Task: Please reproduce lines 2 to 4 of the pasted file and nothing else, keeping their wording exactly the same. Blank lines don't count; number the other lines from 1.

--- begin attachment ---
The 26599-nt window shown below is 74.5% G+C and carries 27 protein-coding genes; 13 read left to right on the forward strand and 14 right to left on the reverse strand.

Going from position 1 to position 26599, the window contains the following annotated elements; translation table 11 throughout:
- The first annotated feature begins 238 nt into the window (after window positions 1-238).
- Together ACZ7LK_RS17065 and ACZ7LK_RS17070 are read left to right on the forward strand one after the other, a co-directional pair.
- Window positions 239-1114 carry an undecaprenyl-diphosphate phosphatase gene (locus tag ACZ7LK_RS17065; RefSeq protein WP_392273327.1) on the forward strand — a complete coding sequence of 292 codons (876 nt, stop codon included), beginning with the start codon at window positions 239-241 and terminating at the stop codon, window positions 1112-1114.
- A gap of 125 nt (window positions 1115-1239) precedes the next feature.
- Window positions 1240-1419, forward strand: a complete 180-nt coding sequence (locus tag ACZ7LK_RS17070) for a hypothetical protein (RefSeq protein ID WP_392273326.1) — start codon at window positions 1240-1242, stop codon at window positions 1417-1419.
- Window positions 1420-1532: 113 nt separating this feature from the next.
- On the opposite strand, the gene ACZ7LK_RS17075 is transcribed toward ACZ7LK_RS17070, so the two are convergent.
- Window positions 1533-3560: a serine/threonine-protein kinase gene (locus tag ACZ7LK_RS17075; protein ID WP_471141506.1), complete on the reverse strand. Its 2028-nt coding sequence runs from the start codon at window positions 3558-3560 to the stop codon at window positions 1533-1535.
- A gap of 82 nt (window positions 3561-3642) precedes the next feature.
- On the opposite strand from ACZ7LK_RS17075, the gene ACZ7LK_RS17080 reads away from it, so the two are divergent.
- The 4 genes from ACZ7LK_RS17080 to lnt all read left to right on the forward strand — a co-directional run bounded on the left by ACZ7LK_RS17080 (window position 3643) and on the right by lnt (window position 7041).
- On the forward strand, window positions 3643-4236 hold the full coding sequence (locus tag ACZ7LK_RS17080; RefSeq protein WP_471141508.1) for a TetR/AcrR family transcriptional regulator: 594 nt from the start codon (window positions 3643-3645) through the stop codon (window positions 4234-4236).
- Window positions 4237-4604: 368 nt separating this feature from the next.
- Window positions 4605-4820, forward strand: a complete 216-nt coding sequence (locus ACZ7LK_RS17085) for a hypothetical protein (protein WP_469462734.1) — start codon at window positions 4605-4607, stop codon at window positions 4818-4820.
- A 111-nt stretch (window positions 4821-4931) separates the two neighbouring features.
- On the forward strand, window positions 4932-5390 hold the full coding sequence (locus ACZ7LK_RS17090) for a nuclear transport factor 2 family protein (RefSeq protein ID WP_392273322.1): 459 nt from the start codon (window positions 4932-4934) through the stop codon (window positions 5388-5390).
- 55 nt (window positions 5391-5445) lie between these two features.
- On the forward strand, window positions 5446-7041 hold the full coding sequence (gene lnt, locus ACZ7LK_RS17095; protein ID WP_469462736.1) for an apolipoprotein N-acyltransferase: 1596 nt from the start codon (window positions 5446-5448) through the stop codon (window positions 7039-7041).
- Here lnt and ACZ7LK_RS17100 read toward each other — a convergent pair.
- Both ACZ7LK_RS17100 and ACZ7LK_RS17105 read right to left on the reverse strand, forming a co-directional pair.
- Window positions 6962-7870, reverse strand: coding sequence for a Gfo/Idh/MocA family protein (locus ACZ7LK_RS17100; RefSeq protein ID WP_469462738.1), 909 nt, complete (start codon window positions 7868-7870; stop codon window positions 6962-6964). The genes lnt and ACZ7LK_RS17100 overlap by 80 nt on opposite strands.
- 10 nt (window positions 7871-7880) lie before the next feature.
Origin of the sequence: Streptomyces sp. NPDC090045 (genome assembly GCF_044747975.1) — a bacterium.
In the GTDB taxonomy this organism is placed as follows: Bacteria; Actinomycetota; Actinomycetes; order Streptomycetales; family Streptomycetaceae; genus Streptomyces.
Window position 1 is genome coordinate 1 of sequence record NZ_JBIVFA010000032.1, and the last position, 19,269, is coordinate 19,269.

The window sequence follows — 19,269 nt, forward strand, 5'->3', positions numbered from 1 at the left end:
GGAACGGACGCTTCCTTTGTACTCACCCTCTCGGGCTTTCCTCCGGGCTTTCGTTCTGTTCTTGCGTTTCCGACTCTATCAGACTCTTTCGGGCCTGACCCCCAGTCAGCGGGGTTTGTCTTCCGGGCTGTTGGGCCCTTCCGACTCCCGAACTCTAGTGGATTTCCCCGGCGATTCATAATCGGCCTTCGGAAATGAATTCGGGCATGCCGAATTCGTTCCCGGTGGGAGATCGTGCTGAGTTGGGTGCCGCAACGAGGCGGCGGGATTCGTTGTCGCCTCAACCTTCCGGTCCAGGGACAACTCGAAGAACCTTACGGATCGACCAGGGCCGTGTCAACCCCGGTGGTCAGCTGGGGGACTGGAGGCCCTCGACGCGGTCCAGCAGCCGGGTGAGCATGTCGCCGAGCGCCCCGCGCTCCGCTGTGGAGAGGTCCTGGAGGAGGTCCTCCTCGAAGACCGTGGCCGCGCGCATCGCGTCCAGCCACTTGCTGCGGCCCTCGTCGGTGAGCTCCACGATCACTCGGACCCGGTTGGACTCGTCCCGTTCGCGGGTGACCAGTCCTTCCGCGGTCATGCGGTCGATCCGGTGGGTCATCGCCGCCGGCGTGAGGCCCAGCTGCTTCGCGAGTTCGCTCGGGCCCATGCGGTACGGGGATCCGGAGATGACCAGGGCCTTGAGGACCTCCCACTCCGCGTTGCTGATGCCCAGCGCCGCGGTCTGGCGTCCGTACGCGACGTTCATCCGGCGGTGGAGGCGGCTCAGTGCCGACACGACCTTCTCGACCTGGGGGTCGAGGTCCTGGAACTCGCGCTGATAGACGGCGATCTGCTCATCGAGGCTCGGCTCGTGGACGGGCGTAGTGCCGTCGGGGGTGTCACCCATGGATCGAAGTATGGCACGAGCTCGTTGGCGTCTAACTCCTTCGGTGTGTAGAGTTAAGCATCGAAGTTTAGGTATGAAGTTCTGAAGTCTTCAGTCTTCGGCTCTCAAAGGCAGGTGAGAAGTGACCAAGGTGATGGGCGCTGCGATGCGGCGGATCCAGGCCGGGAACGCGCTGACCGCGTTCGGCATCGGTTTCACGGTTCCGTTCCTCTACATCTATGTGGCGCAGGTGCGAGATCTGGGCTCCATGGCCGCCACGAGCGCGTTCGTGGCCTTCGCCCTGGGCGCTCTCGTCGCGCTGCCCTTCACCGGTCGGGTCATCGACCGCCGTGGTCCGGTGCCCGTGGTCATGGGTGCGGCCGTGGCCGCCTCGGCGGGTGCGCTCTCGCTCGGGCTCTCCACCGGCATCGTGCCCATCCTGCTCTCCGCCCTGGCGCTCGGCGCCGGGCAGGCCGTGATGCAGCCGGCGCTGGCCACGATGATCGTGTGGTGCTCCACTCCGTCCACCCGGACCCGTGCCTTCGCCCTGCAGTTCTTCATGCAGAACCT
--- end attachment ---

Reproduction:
Going from position 1 to position 26599, the window contains the following annotated elements; translation table 11 throughout:
- The first annotated feature begins 238 nt into the window (after window positions 1-238).
- Together ACZ7LK_RS17065 and ACZ7LK_RS17070 are read left to right on the forward strand one after the other, a co-directional pair.